My teammate Jordan and I met Bosco after lunch on Friday at the youth conference. It was a lovely Kigali day, we were well fed and as we walked up the hill to the worship center we struck up a conversation with this friendly, neatly dressed man with a name tag that said BOSCO- Burundi. We exchanged names and pleasantries, and I knew just enough about Burundi’s current political tumult (what some would say is quickly building momentum towards a 3rd genocide) to not ask questions about his country’s stability. We talked about his wife, who is a doctor, looked at pictures of his 4 adorable young children. He casually tossed out that he didn’t have much of an extended family. That his mother and father had been “cut down by machete” in 1994 (Burundi had a ’94 genocide at the same time as Rwanda. It got far less attention, because only 300,000 Burundians were slain compared to Rwanda’s 800,000 plus.) I caught my breath and walked on with him. I talked about my kids, and we laughed over having loud, busy children and how my husband must be so tired and wanting me home by now. I responded that his wife must want him home too and he said “Oh she is here. We are here.” I assumed he meant they had traveled with him to Rwanda for the week but he continued on by saying “You see, one day as I was working… I run an orphanage you see. With many children. Two hundred and fifty children. In Burundi. And they are like my own. As if I have 254 children you see? but one day, as I was working 4 men, armed with guns, they come into my office and they say to me ‘We have orders to kill you. You have 3 hours to leave Burundi.’” At that point, the 3 of us stopped walking, and there on the side of a hill in Kigali, he went on to explain how for a minute or two he cried. Not because he was afraid, or in despair, but because he realized he had to leave his orphanage and he did not know who would care for his children if he fled. He said “I cannot take 250 with me you see?” We nodded and blinked speechless. He said he cried there for a minute or two, and then prayed. Then he called his wife and then they left. Their home, their friends, their jobs, their belongings, their life, everything. They just got in the car and drove away. On that day, this innocent, Godly family became one if the 250,000+ Burundian refugees scattered throughout Rwanda, Tanzania and Uganda. In an instant. And he is not angry, he is not bitter, he is not afraid, or full of self-pity. He does not seem to bear a trace of any of these terrible wounds. On the contrary, Bosco exudes joy, kindness, selflessness, and his most astounding trait, hope. This kind of response is not earthly. It’s just not. No one on earth could muscle through and produce that on their own or “fake it till they make it.” It is only by the living power that we have in Jesus Christ as believers that someone walks away from that with a face that looks like that, giving thanks always, serving people, loving people, starting over with a hopeful outlook. That is only Jesus. And the people who work for him. Bosco and his family now attend Agape Community Church and are dear to Anastase and his family. His wife is once again practicing medicine. And we got to see their precious babies run around Agape on Sunday yelling “Hey mama!” as their mother prayed in front of the congregation. They are in good hands and will be more than fine. He did say that people stepped up in Burundi to care for his 250 children still there. But that many of the children refused to eat for weeks because Bosco was gone and they feared he was dead, but that eventually they began to heal as well, they started to eat again and hopefully will thrive and survive.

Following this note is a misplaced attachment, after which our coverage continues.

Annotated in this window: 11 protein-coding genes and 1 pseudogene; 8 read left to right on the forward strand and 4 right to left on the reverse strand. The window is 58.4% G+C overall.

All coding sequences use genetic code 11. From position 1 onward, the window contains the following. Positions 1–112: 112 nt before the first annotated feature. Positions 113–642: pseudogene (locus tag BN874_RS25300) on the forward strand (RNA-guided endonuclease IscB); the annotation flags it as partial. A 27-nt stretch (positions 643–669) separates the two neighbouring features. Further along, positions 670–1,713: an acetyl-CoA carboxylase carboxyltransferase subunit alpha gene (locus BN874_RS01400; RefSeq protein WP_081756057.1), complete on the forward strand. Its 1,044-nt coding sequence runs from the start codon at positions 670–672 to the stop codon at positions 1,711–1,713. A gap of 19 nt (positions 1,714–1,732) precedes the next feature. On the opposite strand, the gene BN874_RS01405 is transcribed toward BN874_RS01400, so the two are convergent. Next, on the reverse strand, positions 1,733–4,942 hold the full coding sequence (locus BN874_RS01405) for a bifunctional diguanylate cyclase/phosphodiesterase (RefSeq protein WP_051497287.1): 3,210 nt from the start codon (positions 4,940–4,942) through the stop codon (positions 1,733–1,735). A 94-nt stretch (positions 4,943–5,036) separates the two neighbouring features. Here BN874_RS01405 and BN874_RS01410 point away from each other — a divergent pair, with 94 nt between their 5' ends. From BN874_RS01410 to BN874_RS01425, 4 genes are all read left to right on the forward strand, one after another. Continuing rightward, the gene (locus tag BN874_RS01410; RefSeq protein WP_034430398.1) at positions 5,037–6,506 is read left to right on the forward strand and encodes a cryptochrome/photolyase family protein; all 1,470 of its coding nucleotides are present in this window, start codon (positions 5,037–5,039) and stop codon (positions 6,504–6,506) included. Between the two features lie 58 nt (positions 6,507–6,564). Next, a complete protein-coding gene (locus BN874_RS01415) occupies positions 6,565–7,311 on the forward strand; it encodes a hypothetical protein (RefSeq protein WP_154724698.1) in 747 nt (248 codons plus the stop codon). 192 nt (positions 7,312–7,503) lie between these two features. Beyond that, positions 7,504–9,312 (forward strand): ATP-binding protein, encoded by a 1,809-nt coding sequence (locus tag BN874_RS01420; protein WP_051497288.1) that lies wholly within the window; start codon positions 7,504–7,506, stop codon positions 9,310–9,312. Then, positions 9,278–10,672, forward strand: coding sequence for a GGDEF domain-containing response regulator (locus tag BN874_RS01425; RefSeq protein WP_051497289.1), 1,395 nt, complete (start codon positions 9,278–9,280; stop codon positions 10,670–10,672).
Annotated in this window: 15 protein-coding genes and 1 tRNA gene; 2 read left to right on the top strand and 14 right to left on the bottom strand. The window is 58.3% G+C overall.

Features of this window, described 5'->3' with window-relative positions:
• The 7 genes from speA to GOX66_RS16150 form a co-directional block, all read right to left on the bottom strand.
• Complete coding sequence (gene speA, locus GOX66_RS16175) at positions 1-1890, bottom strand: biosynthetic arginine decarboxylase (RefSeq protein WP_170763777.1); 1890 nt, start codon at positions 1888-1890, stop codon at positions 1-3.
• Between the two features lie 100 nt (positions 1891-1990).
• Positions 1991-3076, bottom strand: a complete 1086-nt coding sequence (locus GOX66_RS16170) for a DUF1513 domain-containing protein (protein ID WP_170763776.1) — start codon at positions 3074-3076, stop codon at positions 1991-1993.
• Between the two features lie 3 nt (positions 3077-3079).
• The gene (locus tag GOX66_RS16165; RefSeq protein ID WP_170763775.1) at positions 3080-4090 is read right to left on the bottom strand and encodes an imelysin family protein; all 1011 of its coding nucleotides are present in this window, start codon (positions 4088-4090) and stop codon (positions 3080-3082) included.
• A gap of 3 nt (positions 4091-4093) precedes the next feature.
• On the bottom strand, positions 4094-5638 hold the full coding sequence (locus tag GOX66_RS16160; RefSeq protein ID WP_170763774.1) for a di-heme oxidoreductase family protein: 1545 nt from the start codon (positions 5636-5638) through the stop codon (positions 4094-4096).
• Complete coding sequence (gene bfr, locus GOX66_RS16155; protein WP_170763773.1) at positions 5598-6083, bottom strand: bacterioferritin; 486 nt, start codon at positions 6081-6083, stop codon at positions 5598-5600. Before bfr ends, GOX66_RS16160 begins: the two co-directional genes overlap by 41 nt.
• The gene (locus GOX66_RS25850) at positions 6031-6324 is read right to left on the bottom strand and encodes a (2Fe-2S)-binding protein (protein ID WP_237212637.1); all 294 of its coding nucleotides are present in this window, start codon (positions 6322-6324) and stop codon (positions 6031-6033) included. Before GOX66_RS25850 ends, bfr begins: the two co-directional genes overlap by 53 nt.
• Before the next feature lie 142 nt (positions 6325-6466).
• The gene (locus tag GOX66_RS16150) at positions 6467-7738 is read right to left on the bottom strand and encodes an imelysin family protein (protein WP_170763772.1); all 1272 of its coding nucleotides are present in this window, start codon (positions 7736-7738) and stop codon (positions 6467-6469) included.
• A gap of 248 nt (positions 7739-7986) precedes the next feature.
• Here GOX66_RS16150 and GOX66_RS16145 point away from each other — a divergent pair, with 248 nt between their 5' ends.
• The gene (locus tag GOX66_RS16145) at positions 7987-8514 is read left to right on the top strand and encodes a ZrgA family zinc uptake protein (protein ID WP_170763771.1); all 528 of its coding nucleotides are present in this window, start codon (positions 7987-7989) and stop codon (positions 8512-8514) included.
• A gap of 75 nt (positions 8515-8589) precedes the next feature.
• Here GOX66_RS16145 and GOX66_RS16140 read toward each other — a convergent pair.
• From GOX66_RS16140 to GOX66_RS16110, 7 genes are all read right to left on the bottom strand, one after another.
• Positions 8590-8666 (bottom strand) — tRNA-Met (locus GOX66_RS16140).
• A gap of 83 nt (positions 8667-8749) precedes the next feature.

Jordan and I gathered ourselves up and right before we started up the stairs I asked “Why was your name put on a list of people to be killed?” He responded that as the killings and the refugee flight increase, many homes and large plots of land are being abandoned and that the young groups of armed militia have taking over the homes and claiming the land. He said his crime was that he spoke out against that and told people it wasn’t right and that they shouldn’t be taking what is not theirs. I stared at him and dumbly said “John the Baptist” He smiled and nodded as he began to chuckle. I said “you told a truth they didn’t want to hear.” He nodded. Still laughing, then sighed and said “Yes, many people do not want truth.” He patted us and laughed and walked up the stairs to worship and pray. And Jordan and I followed up. Forever changed. Forever grateful. Praising God.
– Michelle Meece